IBTimes India Rating: 1
Times like these call for that kind of meme. What my parents think I do: Sip on colas while enjoying a movie; What my friends think I do: Fridays mean movie dates with the 'special' one; What I really do: Go on a self-slapping spree to keep myself awake.
Calling Mohit Suri's "Hamari Adhuri Kahani" a snooze fest would be like honouring it with a prestigious award.
Hari (Rajkummar Rao), the obsessive husband, goes missing, and in those five long years wife Vasudha (Vidya Balan), who works as a florist in a plush hotel, falls for its owner Aarav (Emraan Hashmi).
This tragic love story that could have tugged at the heart strings, instead ends up being a laugh riot. Laced with dialogues well past expiry date, the narrative further falls prey to clichés.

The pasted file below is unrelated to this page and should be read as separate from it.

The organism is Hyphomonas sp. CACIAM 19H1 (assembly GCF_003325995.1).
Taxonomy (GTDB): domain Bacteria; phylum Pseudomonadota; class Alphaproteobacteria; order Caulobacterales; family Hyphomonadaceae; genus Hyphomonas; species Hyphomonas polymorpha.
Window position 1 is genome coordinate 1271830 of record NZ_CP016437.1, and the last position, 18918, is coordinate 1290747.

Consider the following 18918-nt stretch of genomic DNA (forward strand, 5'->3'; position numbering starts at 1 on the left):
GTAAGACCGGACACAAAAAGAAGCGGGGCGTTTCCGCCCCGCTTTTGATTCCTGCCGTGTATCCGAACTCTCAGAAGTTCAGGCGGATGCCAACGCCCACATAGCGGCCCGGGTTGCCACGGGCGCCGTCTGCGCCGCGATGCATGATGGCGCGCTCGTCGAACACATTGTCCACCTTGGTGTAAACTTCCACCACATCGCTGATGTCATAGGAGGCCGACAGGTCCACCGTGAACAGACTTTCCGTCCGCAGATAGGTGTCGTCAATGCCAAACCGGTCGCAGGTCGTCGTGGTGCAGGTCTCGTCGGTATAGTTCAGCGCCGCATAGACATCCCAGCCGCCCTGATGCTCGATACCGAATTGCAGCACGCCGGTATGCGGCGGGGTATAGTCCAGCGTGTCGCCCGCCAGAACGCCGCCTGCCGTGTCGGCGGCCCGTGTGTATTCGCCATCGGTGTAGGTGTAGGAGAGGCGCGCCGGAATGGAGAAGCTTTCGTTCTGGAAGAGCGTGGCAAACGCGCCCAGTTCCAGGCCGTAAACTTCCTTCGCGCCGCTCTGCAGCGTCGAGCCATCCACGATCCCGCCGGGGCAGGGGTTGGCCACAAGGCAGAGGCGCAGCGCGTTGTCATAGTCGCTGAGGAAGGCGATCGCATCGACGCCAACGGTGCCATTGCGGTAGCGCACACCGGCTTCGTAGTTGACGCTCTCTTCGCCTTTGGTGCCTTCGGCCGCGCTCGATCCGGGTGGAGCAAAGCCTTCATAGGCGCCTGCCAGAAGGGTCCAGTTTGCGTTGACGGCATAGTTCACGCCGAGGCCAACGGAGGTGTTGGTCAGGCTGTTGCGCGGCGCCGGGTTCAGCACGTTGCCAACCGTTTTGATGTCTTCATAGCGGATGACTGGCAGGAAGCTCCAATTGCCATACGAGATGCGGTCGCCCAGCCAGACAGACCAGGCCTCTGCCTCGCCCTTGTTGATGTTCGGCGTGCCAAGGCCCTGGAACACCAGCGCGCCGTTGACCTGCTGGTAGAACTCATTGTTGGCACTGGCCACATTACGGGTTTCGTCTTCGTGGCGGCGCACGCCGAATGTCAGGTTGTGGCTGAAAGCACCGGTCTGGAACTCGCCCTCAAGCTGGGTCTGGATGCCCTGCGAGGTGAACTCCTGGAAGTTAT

Even then, the plot could have been salvaged had the brilliant set of actors been given well-written characters with depth. None are in their element.
Emraan isn't convincing in his portrayal of the multi-millionaire hotelier helplessly in love with a florist, who knows no better than to shed tears at the drop of a hat. Rajkummar's role is scanty and rushed, not giving enough scope to unleash his acting skills.
Suri has now done too many tear-jerkers to officially feature in a dictionary as a synonym for sappiness. "HAK" is mawkishly emotional and never fills you up. What's worse is the haphazard events don't allow one to build a connection with the characters, leaving little room for empathy.
The only saving grace, however, is the music. Beautiful and soul-stirring, "Humnava" and "Hamari Adhuri Kahani" stay with you.
In a nutshell, it's a blessing that it's 'adhuri'. To see a soppy love story through to the end would have been another adventure.